Stress is a universal human experience and can be triggered by a lot of factors such as school, work, finances, personal relationships, and many more.
But did you know that dogs can be stressed out too? Unlike humans, however, it’s sometimes difficult to discern if your dog is feeling stressed. This is because they only display subtle signs of stress but physical factors are easily noticeable especially when they are suffering from injury or traumatized during interaction with people or other animals.
Since people tend to be more vocal about their frustrations, dogs can only act it out. What’s more, dogs that exhibit stress-related behaviors are usually no different from a normal dog’s demeanor.
In this blog, we’ll talk about how to spot signs that your dog is stressed and how you can use natural stress relievers to keep them calm.
How to Determine If Your Dog is Stressed Out
Below are some of the signs that your dog is stressed out. Some are obvious while others tend to be more subtle indicators:
- Loss of bowel functions
- Flattened ears
- Dilated pupils
- Intense yawning
- Excessive drooling
If you notice a combination of these signs, there’s a high chance your dog is under distress. You can observe this behavior if, for example, you decide to go to the vet. Your dog will likely display obvious signs like whining, barking, and flattening its ears.
Others may be less expressive and choose not to exhibit these signs, though. That’s why it’s important to be in tune with your dog’s behavior and know how to spot the subtle signs, as well.
How to Help Your Dog Relax
Check out these tips to help your dog stay calm whenever it gets locked on and enters a stressful state.
1. Physical Contact
When your dog is under stress, physical contact is one of the most effective ways to keep it calm. It provides assurance that it’s in a safe place and not alone.
2. Use a Comforting & Reassuring Voice
Speaking in a comforting and reassuring voice, along with physical contact, is a great stress reliever for dogs. Always use a soothing tone when you’re trying to calm your dog down.
Your dog might not understand what you’re saying but it can determine the emotion behind your words. So stay soft and calm and your dog will follow suit.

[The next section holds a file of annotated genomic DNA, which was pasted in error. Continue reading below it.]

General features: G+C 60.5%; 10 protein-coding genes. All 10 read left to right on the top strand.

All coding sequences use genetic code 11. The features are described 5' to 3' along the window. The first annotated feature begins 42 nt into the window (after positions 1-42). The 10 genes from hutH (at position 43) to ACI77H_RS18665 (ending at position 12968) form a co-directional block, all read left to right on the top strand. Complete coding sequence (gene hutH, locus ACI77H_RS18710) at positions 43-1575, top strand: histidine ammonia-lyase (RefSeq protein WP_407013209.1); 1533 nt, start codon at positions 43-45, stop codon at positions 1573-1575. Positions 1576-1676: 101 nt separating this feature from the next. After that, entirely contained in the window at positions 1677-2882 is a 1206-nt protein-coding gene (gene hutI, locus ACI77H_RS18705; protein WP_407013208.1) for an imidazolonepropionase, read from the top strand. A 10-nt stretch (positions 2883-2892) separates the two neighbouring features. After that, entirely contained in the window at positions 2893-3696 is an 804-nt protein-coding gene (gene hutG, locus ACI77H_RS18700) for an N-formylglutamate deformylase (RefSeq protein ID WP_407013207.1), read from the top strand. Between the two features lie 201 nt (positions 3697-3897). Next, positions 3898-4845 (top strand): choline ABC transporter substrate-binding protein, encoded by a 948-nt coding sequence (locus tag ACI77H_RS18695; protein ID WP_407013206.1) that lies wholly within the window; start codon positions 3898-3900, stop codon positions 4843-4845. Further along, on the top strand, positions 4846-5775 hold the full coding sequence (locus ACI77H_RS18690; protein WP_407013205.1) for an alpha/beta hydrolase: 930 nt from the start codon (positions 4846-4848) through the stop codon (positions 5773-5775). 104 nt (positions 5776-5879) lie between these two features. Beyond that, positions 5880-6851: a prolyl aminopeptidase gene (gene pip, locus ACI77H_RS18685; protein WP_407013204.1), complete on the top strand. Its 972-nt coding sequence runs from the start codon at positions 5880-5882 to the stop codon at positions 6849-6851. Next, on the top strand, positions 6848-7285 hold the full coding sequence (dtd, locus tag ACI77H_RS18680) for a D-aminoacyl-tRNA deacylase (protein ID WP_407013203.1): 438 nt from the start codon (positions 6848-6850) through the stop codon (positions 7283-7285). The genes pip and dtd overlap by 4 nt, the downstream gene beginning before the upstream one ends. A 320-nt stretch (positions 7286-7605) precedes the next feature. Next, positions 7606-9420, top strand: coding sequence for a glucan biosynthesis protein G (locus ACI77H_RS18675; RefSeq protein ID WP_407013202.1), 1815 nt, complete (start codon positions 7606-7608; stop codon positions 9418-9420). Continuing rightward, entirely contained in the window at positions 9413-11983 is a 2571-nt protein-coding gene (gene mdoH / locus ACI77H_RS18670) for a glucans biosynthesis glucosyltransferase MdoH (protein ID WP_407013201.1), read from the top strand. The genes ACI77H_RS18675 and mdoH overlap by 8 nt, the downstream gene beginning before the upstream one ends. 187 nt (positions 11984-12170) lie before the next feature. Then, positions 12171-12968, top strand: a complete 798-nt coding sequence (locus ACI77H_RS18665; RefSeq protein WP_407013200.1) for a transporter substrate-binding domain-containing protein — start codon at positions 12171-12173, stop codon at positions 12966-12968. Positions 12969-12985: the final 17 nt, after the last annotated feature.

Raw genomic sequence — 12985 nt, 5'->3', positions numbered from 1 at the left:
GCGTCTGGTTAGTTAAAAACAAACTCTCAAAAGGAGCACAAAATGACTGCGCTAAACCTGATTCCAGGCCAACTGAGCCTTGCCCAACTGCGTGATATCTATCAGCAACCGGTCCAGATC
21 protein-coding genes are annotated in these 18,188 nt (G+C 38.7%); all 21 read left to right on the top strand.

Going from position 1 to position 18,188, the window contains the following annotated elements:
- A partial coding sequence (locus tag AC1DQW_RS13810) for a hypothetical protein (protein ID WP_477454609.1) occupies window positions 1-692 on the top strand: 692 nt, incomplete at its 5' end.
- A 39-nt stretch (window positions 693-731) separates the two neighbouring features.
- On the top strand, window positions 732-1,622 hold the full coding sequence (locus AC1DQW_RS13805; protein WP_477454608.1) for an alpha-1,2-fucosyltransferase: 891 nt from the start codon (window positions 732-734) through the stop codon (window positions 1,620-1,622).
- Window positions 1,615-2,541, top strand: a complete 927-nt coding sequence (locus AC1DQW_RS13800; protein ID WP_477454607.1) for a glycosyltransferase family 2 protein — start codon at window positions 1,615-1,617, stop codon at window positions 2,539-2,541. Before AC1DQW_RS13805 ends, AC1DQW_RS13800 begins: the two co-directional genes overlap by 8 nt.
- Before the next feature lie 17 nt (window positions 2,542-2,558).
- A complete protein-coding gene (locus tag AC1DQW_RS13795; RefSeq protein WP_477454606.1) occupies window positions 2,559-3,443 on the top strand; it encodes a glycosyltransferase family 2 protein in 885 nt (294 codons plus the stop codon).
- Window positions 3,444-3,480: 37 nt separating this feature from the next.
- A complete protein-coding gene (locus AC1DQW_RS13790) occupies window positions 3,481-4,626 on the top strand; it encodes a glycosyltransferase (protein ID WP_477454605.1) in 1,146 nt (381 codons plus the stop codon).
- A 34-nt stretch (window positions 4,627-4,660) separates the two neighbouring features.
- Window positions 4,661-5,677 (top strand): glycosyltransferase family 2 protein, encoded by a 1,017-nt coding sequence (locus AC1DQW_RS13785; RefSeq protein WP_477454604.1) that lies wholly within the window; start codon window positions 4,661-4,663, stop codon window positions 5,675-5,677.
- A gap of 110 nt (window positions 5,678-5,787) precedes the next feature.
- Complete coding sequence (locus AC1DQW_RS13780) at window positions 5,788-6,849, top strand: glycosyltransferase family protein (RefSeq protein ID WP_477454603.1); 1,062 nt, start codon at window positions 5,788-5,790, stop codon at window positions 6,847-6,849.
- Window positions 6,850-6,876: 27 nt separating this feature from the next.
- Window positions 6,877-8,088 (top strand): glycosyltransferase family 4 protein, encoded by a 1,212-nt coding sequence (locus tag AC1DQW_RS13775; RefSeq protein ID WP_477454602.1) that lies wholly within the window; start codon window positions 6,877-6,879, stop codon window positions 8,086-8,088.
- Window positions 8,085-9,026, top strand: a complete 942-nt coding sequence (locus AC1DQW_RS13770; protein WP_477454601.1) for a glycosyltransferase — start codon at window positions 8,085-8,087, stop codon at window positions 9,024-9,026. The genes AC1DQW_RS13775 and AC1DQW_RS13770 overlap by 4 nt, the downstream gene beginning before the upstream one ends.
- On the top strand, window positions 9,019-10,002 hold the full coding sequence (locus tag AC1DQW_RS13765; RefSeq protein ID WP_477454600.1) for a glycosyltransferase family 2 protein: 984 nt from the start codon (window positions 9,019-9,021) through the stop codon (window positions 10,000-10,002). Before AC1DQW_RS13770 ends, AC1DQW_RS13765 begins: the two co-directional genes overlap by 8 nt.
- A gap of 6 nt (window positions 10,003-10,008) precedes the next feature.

3. Perform a Massage
If your dog is tense, its muscles are most likely tight and agitated. To alleviate the tension, try massaging them starting from the neck and work your way down its body with gentle, soothing strokes.
Keep one hand on your dog, while the other massages its body. Also, pay attention if the muscles have relaxed because it means that your dog has managed to calm down.
4. Music Therapy
Interestingly enough, you can use music therapy to help calm down your dog. Psychologist Deborah Wells at Queens University in Belfast examined dog behavior in relation to the music currently playing.
The researchers chose three genres of music for the study: pop, classical, and heavy metal. They also used the sounds of human conversation recordings to see if the dogs would respond to the sound of people talking.
The researchers found that when dogs are exposed to heavy metal music, the dogs became agitated and started barking. Popular music and human discussions didn’t produce any reactions at all.
Classical music, on the other hand, had a calming effect. It lessened barking among the dogs and they started feeling a lot calmer.
5. Use Toys
You can use toys to distract a dog from any triggers of stress. It’ll help to hand them a toy that’s usually associated with treats and rewards so they can focus on the rewards instead of the stress.
6. Encourage Play & Exercise
Speaking of distractions, play and exercise are also great natural stress relievers for dogs. This is effective if you’ve already established a routine for your dog. After all, working out is a time for bonding and fun.
7. Use Safety Blankets
Dogs usually sleep with a safety blanket. And since sleep is associated with relaxation, you can use this to your advantage by wrapping them up with the cloth when your dog is stressed. Since the blanket includes your scent, it’ll definitely help assure them.
This method is quite useful when the stress trigger is separation anxiety. Of course, safety blankets alone aren’t enough and some pets may not be comfortable with it wrapped in their body and some may actually start to chew it. Instead, try using an alternative wearable leg protection for easy movement. You'll also need to be proactive and make sure that your home is a safe space for your pets.
Calm Your Dogs by Removing Stressors
When all is said and done, keeping your dog calm boils down to identifying what the main trigger is. Once you’ve determined the source, try to apply the tips above to help your furry companion calm down.
As a dog owner, you’ll soon realize that relieving dog stress can actually feel rewarding. And over time, your best friend will thank you for it and return the favor by giving you years of friendship and companionship.